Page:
HERALDRY is the whole group of cere monial duties discharged by the heralds of a court, an army, a great noble or the like, with the assistance of their pursuivants and under the direction of the Earl Marshal, King-at ATMs, the College of Arms or other chief of the institution. These duties are generally divis ible into heraldry proper or the business of regulating ceremonial occasions, such as coro nations, marriages among princes, proclama tions of important events and the like; and armory, or the art of quasi-science of armorial bearings. In the first of these divisions but little remains of any interest at the present day, for only in Great Britain is the herald of any consequence. There, however, he still has some direction, as at the eventful proclamation of 1 May 1876, when the Queen of Great Britain assumed the title of Empress of India. In the second branch of the subject, the order and marshaling of arms, the Germans are per haps at the head of modern Writers, though the English and Scottish treatises on the subject are more numerous and more widely used. The Germans' thoroughness of investigation has marked their treatment of this subject, which is eminently a branch of medizval and sub seque.nt history serving to elucidate genealogical research.
Modern heraldry is no older than the tourna ments of the Middle Ages. No linking evi dences of the science occur during the Dark Ages, although badges and emblems are found on shields and helmets discovered in the ruins of antiquity, while in Biblical times the men of Israel were directed to pitch their tents,. every man by his own camp• and standard with the ensigns of his father's house. Greek and Roman writers describe devices on shields and helmets; the golden eagle on the shields of the kings of Media; the standards and bril liantly-colored shields borne by the ancient Germans in battle. The office of herald is as ancient as that of priesthood. Spartans, and Romans had heralds, the Roman officers being divided into three classes: caduceatores, heralds of peace; fetiales, heralds of war and peace; and precones, judicial criers or nes-• sengers. The caduceator on a mission earned a wand of laurel or olive (caduceus, q.v.), as a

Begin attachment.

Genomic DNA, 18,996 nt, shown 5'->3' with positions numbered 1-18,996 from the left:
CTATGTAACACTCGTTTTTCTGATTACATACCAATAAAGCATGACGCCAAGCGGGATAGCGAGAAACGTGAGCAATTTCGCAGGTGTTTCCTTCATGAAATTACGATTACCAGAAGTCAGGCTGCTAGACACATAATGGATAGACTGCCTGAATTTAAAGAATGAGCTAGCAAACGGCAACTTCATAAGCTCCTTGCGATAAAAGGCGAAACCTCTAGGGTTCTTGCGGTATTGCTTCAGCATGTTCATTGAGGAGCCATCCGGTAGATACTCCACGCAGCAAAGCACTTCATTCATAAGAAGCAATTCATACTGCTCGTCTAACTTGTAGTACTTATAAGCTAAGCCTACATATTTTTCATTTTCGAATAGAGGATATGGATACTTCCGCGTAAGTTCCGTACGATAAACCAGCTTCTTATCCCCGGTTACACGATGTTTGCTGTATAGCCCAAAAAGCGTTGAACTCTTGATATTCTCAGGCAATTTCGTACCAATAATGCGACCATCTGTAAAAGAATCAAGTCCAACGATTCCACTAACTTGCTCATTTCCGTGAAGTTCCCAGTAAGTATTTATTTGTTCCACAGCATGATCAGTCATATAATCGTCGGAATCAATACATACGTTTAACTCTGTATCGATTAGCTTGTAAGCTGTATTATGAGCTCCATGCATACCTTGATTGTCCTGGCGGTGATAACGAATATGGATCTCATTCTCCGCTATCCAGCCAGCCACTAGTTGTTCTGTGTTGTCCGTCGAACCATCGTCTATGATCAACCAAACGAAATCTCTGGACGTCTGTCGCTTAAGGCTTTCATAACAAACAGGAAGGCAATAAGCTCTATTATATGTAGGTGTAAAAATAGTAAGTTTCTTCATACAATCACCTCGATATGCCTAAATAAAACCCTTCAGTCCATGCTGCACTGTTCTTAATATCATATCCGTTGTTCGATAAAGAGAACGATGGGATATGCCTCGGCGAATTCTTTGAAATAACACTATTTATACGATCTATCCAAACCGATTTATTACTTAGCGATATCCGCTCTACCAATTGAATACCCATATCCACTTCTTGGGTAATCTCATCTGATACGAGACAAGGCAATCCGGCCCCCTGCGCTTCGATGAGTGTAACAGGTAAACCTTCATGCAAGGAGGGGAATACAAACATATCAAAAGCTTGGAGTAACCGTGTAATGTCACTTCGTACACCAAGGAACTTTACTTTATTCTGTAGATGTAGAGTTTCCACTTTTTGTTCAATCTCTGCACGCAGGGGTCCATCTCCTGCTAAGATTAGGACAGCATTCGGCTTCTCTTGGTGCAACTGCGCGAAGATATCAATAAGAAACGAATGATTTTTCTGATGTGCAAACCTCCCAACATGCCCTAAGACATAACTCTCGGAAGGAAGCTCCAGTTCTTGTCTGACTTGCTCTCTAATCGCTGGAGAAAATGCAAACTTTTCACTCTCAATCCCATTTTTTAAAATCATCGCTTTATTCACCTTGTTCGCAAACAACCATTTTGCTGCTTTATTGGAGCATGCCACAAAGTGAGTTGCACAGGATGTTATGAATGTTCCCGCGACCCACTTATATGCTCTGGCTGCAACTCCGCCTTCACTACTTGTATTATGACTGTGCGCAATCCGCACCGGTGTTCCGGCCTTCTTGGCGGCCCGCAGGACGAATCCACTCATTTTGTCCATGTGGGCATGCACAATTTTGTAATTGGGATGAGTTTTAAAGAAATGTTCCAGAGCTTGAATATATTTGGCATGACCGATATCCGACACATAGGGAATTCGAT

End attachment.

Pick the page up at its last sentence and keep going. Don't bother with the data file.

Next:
symbol of his office and for his security. The feliates are thought to have had a college of 20 members founded by Numa, who formulated the procedure and ceremonies connected with the declaration of war and the making of treaties, The pr&cones were employed to pro claim matters of public interest to the people at religious ceremonies, in the comitia, at publ:c sales, judicial trials, in the senate, on the publi cation of laws which they read, at funerals, at games, in the army when a general wished to address his men, at executions and at all public meetings. The heralds of the Middle Ages had duties which in part resembled those of the heralds of antiquity. Thus, they carried mes sages of peace and of defiance, and yet even in the earlier years of feudality their office was an inferior one, they being replaced by ambas sadors, diplomats almost in the modern sense, statesmen in whose suite the heralds and pur suivants went to the foreign court. So it was that the chief duty of the herald came to be the care of armories.
The first known tomb or monument with escutcheons in the period of modern history is stated to be the 11th century tomb in the church of Saint Emmeran at Ratisbon, where are the bearings of Varmond, a count of Vasserburg; but this may be a later addition. Another very old specimen and certainly genu ine is the shield at Le Mans of Geoffrey Plan tagenet, who died in 1150. The use of coats of arms seems to have first become general in the 12th century. Rolls of arms in England are extant in the reigns of Henry III, Edward I and Edward II. Surcoats displayed armorial bearings in the reign of Henry III. The Roll of Caerlaverock, a poem in Norman-French, contains the names and armorial bearings of the knights and barons who attended Edward I at the siege of the Castle of Caerlaverock, Dum friesshire in 1300 and exhibits heraldry already in a developed form. On coins also, no armorial ensigns are found till the 13th century; but then both coins and the seals of nobles and monasteries display them; the use of arms on the Great Seal of England was introduced by Richard I.